Watch this video as a young hyena follows a Francolin grouse past our Land Rover.
Archive for the ‘safaris’ Category
As we toured Kruger National Park during our 2007 visit, cape buffalo were uncommon, but we did encounter them on a couple of occasions. Both times we found dugga boys. Here’s a video clip of one encounter.
On another day, we were dropped off about a mile from camp and walked in with our guide who carried a large-caliber rifle just in case. As we passed through an opening in the bush we came upon a dugga boy standing about 30 yards from us. He didn’t seem to care about us, but the guide scooted us away.
During the remainder of the walk we were extra cautious.
Posted in african, African wildlife, Archery hunting, Big game hunting, Hunting, Hunts with a Professional Hunter or Outfitter, Kruger National Park, safaris, wildebest, tagged safaris, South Africa, Wildebeest on January 6, 2009 | 1 Comment »
The wildebeest is a distinctly African animal. If I’d seen “The Lion King” prior to going to Africa, I might have made different decisions.
The blue wildebeest in the above photo was observed and photographed from a vehicle at Kruger National Park.
I took the photo on week two of our African “safari.” On week three, I stood in a pit blind looking at a wildebeest and zebra 20 yards away. With bow in hand and a broadhead tipped arrow on the rest, I considered which to shoot.
I have to admit that the wildebeast seemed more appropriate and when it turned broadside, my arrow was released without regret. It pierced his hide right behind the shoulder and ended his life quickly. I didn’t think much about passing on the zebra, until my wife stated that she didn’t want a zebra rug anyway. That seems strange to me now.
One of the risks of traveling to Africa is that you may change your some of your opinions. I did and I don’t regret it. I like the music from lion king, but I doubt I’ll ever watch it.
Although not considered high on the list of African trophy animals, warthogs are a very significant animal for several reasons. First of all you’ll see them often. They are interesting to watch and strange looking with their large tusks. And, they are fun to hunt.
While we stayed at the Nagala Camp, warthogs would occasionally roam through camp. The first video is a clip of a large warthog as it grazed in camp. Note how it feed from its knees.
The second video is a clip of a warthog I killed at Sitatanga Safaris. It is one of the two animals (both warthogs) I was able to bag while still hunting with my bow. Hunting from a blind over bait was more effective, but still hunting was the most fun and more satisfying. You will see that this was an enclosed ranch and it wasn’t large, only a few hundred acres, but the fences played no role related to the warthogs as they were frequently observed crawling under the fences.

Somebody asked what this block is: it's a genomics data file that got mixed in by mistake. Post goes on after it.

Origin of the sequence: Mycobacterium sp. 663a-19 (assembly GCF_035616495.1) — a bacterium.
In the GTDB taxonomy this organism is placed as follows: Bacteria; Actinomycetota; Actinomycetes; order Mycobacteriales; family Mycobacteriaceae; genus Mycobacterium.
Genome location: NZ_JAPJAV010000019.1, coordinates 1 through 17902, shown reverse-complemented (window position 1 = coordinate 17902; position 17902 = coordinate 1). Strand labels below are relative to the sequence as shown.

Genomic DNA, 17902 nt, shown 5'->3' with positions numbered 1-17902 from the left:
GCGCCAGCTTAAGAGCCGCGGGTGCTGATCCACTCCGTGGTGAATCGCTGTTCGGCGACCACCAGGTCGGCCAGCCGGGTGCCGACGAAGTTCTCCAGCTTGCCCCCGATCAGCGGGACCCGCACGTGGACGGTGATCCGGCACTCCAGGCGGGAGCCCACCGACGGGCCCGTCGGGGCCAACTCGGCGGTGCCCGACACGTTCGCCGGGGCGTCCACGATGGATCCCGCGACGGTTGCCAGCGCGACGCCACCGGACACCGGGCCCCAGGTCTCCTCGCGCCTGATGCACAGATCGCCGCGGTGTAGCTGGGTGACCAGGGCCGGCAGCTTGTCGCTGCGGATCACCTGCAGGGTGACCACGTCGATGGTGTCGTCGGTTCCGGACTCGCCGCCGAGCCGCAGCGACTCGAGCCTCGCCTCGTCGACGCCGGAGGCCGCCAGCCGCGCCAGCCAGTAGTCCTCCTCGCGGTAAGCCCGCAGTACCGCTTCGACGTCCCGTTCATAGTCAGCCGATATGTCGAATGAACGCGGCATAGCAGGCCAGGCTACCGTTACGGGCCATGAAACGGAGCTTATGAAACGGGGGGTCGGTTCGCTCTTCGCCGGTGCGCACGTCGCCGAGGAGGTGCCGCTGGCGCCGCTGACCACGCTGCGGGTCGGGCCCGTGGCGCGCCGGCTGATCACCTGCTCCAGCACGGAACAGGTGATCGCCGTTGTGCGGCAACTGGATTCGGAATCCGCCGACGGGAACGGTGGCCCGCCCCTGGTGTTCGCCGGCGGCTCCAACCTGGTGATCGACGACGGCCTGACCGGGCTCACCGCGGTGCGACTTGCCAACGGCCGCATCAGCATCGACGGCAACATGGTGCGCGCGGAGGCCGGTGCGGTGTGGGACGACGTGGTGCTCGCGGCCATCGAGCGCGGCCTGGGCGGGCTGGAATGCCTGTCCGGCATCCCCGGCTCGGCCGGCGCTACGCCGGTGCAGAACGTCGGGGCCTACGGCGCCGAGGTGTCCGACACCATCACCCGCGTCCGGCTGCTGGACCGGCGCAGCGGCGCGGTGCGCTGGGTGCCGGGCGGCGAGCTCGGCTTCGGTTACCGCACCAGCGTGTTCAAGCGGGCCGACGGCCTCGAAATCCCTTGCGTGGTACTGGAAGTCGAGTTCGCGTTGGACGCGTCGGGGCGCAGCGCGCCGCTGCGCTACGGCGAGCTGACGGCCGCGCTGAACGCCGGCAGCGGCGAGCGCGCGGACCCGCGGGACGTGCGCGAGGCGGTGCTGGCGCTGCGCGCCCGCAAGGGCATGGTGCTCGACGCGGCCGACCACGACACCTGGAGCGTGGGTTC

I started the hunt at first light, not far from our camp. I spotted this pig about 60 yards away standing very still and broadside from me. At first I thought that he had seen me, but stepping back behind a bush, I was able to slowly approach to thirty yards.
At that range I decided to shoot and hit him, but it didn’t appear to be a great location. Off he went and it wasn’t until later in the day that we recovered him after a trail of about 300 yards or so. The South African speaking in the video was my professional hunter Kobus Grobler – a fun guy to hunt with.
While in South Africa, we spent three nights at Nagala Tented Safaris. The camp was located in the bush and we had wart hogs and bushboks feeding right in camp. In fact, there was no fence so any animal could potentially walk through camp, except the elephant. To keep elephants out, an electric wire was strung about ten feet high around the camp.
One of the exciting moments we experienced while viewing wildlife at Kruger Park was watching a male lion roar from a distance of about ten to fifteen yards. The roar was quite loud. I don’t think the video does it justice.
The lions roared each night, apparently keeping track of their buddies. One night the lions roared very close to camp and one lion seemed to pass by within a couple hundred yards, but we could hear them for miles as well.
Apparently the lions keep track of their pride by roaring, but they also may be searching for female lions in other prides that are vulnerable to take over. If a male lion takes over a pride, it kills the cubs, so females with cubs often band together in groups (prides) so they can defend their young against intruders.
Lone female lions with cubs will avoid unknown male lions, as a single female lioness is less likely to be able to fight off an intruding male lion than a pride with several females.